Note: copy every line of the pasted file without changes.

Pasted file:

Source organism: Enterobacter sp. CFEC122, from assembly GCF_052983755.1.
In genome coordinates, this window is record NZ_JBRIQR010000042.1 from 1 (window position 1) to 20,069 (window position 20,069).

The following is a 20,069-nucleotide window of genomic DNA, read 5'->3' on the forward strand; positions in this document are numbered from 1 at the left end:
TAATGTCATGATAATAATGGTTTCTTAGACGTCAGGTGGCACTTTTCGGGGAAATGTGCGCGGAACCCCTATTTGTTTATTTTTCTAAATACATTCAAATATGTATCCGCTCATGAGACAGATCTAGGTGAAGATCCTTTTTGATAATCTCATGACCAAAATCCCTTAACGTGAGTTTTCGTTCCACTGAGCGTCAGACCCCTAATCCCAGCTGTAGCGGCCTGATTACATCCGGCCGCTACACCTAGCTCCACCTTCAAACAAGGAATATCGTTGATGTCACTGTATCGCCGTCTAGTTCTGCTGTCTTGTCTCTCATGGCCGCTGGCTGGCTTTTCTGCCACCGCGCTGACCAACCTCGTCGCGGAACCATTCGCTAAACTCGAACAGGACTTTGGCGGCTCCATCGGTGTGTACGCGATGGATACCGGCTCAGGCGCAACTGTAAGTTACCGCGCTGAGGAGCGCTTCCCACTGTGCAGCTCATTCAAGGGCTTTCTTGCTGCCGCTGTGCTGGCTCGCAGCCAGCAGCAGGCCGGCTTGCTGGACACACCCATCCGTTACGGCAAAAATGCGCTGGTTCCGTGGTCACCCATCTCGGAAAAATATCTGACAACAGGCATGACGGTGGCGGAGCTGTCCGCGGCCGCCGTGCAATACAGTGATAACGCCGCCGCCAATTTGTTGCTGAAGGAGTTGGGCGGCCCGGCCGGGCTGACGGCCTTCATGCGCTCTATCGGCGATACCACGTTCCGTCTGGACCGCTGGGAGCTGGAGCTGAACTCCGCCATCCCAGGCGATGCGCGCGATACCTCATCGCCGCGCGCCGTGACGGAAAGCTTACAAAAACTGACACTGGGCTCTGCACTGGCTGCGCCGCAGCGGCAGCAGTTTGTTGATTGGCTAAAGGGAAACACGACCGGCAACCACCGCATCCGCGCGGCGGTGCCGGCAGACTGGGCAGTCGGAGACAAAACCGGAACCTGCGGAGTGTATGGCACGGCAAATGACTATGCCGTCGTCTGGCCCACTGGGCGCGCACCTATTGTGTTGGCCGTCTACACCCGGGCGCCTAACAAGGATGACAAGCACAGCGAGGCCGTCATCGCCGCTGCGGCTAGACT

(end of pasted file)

Source organism: Enterobacter sp. CFEC122, from assembly GCF_052983755.1.
In genome coordinates, this window is record NZ_JBRIQR010000042.1 from 1 (window position 1) to 20,069 (window position 20,069).

The following is a 20,069-nucleotide window of genomic DNA, read 5'->3' on the forward strand; positions in this document are numbered from 1 at the left end:
TAATGTCATGATAATAATGGTTTCTTAGACGTCAGGTGGCACTTTTCGGGGAAATGTGCGCGGAACCCCTATTTGTTTATTTTTCTAAATACATTCAAATATGTATCCGCTCATGAGACAGATCTAGGTGAAGATCCTTTTTGATAATCTCATGACCAAAATCCCTTAACGTGAGTTTTCGTTCCACTGAGCGTCAGACCCCTAATCCCAGCTGTAGCGGCCTGATTACATCCGGCCGCTACACCTAGCTCCACCTTCAAACAAGGAATATCGTTGATGTCACTGTATCGCCGTCTAGTTCTGCTGTCTTGTCTCTCATGGCCGCTGGCTGGCTTTTCTGCCACCGCGCTGACCAACCTCGTCGCGGAACCATTCGCTAAACTCGAACAGGACTTTGGCGGCTCCATCGGTGTGTACGCGATGGATACCGGCTCAGGCGCAACTGTAAGTTACCGCGCTGAGGAGCGCTTCCCACTGTGCAGCTCATTCAAGGGCTTTCTTGCTGCCGCTGTGCTGGCTCGCAGCCAGCAGCAGGCCGGCTTGCTGGACACACCCATCCGTTACGGCAAAAATGCGCTGGTTCCGTGGTCACCCATCTCGGAAAAATATCTGACAACAGGCATGACGGTGGCGGAGCTGTCCGCGGCCGCCGTGCAATACAGTGATAACGCCGCCGCCAATTTGTTGCTGAAGGAGTTGGGCGGCCCGGCCGGGCTGACGGCCTTCATGCGCTCTATCGGCGATACCACGTTCCGTCTGGACCGCTGGGAGCTGGAGCTGAACTCCGCCATCCCAGGCGATGCGCGCGATACCTCATCGCCGCGCGCCGTGACGGAAAGCTTACAAAAACTGACACTGGGCTCTGCACTGGCTGCGCCGCAGCGGCAGCAGTTTGTTGATTGGCTAAAGGGAAACACGACCGGCAACCACCGCATCCGCGCGGCGGTGCCGGCAGACTGGGCAGTCGGAGACAAAACCGGAACCTGCGGAGTGTATGGCACGGCAAATGACTATGCCGTCGTCTGGCCCACTGGGCGCGCACCTATTGTGTTGGCCGTCTACACCCGGGCGCCTAACAAGGATGACAAGCACAGCGAGGCCGTCATCGCCGCTGCGGCTAGACT